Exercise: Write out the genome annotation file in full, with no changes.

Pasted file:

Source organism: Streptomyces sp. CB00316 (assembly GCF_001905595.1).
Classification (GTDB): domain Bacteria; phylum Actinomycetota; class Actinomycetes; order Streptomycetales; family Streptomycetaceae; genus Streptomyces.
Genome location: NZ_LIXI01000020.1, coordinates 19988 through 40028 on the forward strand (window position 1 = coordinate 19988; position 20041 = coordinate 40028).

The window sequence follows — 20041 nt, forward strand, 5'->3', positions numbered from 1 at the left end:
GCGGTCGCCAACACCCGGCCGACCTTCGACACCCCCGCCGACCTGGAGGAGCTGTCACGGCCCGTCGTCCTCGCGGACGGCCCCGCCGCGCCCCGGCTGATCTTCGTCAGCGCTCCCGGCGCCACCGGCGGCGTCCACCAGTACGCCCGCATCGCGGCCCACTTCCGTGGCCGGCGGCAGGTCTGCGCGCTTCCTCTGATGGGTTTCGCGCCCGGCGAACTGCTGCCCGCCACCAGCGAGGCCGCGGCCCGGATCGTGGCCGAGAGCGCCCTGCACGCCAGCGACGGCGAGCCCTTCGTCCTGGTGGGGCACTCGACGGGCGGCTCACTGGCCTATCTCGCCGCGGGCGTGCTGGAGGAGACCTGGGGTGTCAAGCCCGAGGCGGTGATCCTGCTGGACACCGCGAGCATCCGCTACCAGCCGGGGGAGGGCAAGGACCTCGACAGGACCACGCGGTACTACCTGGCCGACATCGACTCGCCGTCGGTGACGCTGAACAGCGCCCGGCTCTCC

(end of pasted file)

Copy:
Source organism: Streptomyces sp. CB00316 (assembly GCF_001905595.1).
Classification (GTDB): domain Bacteria; phylum Actinomycetota; class Actinomycetes; order Streptomycetales; family Streptomycetaceae; genus Streptomyces.
Genome location: NZ_LIXI01000020.1, coordinates 19988 through 40028 on the forward strand (window position 1 = coordinate 19988; position 20041 = coordinate 40028).

The window sequence follows — 20041 nt, forward strand, 5'->3', positions numbered from 1 at the left end:
GCGGTCGCCAACACCCGGCCGACCTTCGACACCCCCGCCGACCTGGAGGAGCTGTCACGGCCCGTCGTCCTCGCGGACGGCCCCGCCGCGCCCCGGCTGATCTTCGTCAGCGCTCCCGGCGCCACCGGCGGCGTCCACCAGTACGCCCGCATCGCGGCCCACTTCCGTGGCCGGCGGCAGGTCTGCGCGCTTCCTCTGATGGGTTTCGCGCCCGGCGAACTGCTGCCCGCCACCAGCGAGGCCGCGGCCCGGATCGTGGCCGAGAGCGCCCTGCACGCCAGCGACGGCGAGCCCTTCGTCCTGGTGGGGCACTCGACGGGCGGCTCACTGGCCTATCTCGCCGCGGGCGTGCTGGAGGAGACCTGGGGTGTCAAGCCCGAGGCGGTGATCCTGCTGGACACCGCGAGCATCCGCTACCAGCCGGGGGAGGGCAAGGACCTCGACAGGACCACGCGGTACTACCTGGCCGACATCGACTCGCCGTCGGTGACGCTGAACAGCGCCCGGCTCTCC